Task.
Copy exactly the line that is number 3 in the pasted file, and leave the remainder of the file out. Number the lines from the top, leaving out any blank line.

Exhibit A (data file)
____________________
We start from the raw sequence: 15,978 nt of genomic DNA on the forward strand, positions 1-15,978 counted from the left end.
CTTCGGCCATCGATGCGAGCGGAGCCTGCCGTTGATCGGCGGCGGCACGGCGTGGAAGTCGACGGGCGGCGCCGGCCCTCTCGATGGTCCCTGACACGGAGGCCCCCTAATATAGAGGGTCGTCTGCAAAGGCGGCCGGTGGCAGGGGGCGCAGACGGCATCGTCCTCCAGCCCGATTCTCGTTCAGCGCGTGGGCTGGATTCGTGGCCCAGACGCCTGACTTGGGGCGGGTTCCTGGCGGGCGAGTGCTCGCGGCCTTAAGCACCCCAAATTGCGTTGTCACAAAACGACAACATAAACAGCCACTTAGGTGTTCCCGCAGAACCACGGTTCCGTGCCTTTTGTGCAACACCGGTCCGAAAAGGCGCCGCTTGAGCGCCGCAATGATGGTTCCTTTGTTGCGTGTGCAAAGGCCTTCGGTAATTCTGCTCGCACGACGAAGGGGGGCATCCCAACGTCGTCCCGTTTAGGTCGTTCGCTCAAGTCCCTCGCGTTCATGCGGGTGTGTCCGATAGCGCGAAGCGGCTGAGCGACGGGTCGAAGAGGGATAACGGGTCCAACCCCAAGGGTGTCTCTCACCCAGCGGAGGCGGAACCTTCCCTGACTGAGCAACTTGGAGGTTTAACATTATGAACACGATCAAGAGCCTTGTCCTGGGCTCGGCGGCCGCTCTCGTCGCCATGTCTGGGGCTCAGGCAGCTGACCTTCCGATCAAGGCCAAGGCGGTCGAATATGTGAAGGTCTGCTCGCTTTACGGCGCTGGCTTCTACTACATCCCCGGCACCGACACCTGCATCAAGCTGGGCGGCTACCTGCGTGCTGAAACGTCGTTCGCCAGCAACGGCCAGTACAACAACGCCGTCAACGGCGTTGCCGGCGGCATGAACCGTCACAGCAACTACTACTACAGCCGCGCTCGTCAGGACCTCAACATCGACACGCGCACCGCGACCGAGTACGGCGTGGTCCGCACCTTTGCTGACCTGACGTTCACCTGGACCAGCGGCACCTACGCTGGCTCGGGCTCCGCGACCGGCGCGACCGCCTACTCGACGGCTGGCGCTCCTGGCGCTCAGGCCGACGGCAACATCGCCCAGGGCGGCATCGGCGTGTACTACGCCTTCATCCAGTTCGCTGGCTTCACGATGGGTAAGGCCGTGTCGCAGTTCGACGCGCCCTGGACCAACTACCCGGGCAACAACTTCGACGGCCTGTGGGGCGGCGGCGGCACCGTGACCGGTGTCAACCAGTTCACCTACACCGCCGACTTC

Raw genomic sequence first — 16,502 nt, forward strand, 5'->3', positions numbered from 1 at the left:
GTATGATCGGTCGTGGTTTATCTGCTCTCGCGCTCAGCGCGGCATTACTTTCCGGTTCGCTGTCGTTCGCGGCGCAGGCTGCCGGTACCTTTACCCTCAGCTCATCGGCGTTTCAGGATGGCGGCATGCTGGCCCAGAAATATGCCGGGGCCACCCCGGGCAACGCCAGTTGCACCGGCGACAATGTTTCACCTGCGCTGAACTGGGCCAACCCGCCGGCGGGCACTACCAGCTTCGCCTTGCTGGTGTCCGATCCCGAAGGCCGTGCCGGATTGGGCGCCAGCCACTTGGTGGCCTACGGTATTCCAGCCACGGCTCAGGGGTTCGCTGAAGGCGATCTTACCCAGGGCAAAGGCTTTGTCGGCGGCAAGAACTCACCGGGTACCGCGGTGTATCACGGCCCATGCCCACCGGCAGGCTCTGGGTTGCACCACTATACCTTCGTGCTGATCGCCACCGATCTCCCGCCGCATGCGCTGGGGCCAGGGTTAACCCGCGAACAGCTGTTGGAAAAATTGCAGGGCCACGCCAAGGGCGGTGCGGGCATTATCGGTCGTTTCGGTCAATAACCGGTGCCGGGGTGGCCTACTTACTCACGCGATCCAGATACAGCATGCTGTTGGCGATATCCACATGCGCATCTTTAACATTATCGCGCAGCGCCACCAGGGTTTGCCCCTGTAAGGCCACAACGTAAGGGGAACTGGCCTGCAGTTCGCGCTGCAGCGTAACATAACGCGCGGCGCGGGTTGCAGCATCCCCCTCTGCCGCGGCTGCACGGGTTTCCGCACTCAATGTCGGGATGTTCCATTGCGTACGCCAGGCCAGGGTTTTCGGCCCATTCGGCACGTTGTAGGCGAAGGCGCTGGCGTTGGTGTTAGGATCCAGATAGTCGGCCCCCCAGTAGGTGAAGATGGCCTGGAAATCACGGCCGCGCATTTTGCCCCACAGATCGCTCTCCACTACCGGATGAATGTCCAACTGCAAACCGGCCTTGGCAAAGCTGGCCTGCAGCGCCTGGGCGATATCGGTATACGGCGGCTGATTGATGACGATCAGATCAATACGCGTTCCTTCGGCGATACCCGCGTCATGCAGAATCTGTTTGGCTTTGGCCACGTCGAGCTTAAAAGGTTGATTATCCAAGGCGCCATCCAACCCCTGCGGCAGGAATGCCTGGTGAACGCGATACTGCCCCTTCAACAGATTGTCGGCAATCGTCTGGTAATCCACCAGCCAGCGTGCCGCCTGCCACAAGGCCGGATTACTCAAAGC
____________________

Raw genomic sequence first — 16,502 nt, forward strand, 5'->3', positions numbered from 1 at the left: